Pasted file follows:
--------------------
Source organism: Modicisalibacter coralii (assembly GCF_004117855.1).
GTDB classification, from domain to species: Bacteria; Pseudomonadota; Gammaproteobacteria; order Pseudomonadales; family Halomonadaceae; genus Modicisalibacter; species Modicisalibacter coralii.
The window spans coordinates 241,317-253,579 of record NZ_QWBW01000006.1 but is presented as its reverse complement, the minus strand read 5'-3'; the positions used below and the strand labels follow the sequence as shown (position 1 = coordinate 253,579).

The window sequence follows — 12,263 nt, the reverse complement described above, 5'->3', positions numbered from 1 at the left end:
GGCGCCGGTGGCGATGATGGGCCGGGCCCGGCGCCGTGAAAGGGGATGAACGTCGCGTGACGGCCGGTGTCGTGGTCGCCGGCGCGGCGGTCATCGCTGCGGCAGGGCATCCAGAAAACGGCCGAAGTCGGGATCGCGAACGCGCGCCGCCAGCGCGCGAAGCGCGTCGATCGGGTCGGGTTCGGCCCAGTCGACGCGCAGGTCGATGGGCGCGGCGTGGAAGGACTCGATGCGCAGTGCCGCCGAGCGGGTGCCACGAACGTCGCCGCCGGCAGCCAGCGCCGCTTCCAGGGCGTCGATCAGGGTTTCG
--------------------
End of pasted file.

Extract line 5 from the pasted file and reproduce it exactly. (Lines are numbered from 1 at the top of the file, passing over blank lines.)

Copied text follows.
GGCGCCGGTGGCGATGATGGGCCGGGCCCGGCGCCGTGAAAGGGGATGAACGTCGCGTGACGGCCGGTGTCGTGGTCGCCGGCGCGGCGGTCATCGCTGCGGCAGGGCATCCAGAAAACGGCCGAAGTCGGGATCGCGAACGCGCGCCGCCAGCGCGCGAAGCGCGTCGATCGGGTCGGGTTCGGCCCAGTCGACGCGCAGGTCGATGGGCGCGGCGTGGAAGGACTCGATGCGCAGTGCCGCCGAGCGGGTGCCACGAACGTCGCCGCCGGCAGCCAGCGCCGCTTCCAGGGCGTCGATCAGGGTTTCG